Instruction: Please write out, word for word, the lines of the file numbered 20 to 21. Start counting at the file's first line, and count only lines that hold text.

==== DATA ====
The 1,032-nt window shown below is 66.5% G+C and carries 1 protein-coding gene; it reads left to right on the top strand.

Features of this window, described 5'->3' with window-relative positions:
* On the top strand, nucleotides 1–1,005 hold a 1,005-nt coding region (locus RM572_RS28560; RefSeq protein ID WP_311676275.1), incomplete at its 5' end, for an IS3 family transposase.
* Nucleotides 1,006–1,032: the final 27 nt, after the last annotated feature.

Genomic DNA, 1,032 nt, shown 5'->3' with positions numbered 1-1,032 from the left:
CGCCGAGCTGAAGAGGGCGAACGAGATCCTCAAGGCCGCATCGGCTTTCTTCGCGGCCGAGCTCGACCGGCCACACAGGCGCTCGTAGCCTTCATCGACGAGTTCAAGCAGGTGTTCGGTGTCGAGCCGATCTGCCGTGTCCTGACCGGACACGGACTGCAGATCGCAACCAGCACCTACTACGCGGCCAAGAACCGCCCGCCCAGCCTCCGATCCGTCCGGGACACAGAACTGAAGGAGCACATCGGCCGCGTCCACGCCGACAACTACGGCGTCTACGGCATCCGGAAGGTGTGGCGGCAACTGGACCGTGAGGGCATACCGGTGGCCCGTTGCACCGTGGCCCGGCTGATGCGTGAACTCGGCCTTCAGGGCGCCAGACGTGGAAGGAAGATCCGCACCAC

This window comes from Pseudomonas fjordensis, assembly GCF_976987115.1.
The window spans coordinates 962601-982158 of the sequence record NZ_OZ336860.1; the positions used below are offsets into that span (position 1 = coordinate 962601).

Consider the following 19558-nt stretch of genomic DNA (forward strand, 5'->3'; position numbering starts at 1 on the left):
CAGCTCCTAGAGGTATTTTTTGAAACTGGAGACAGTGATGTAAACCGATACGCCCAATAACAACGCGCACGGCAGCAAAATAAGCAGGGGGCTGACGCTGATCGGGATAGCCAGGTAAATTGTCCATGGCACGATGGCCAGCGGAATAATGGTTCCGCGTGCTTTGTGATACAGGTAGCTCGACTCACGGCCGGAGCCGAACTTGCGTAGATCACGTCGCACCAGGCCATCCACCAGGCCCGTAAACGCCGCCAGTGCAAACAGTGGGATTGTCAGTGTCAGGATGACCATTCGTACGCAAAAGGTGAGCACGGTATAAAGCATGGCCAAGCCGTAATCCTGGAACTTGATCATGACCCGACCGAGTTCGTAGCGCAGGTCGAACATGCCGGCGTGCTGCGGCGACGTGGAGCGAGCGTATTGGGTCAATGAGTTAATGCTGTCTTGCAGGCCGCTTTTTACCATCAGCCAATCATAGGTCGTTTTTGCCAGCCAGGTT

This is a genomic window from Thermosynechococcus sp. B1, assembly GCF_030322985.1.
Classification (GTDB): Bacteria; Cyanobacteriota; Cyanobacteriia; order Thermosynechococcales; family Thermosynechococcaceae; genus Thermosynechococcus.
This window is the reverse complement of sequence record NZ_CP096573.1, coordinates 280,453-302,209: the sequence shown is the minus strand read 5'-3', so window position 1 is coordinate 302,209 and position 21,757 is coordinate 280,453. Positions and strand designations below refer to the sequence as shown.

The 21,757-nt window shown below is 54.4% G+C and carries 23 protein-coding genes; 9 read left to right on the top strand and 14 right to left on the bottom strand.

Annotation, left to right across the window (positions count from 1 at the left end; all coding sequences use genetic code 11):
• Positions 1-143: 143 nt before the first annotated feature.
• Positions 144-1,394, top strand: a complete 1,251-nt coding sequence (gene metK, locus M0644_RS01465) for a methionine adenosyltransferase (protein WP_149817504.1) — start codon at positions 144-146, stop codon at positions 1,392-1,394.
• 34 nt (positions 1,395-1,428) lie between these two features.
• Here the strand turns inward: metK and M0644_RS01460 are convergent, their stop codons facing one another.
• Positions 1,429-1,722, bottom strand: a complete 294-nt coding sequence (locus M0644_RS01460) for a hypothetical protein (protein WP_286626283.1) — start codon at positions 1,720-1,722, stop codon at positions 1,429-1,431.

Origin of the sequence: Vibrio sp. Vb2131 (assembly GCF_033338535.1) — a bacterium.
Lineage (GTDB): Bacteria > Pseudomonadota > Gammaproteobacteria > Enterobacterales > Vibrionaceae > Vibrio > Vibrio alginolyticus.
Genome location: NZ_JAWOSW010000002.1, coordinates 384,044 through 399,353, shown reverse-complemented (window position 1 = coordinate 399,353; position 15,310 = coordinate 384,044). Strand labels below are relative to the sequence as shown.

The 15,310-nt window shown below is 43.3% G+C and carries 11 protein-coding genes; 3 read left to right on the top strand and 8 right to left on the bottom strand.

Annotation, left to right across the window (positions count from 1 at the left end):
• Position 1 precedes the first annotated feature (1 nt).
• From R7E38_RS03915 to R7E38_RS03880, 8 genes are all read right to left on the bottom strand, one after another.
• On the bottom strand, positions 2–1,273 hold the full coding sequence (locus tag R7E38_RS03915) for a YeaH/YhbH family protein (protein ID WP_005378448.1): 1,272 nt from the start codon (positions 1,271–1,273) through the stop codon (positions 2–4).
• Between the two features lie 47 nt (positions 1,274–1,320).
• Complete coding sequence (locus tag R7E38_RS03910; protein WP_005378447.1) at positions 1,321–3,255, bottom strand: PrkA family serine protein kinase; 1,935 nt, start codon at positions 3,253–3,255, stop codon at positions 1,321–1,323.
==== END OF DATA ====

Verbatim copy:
• Positions 1,429-1,722, bottom strand: a complete 294-nt coding sequence (locus M0644_RS01460) for a hypothetical protein (protein WP_286626283.1) — start codon at positions 1,720-1,722, stop codon at positions 1,429-1,431.

Origin of the sequence: Vibrio sp. Vb2131 (assembly GCF_033338535.1) — a bacterium.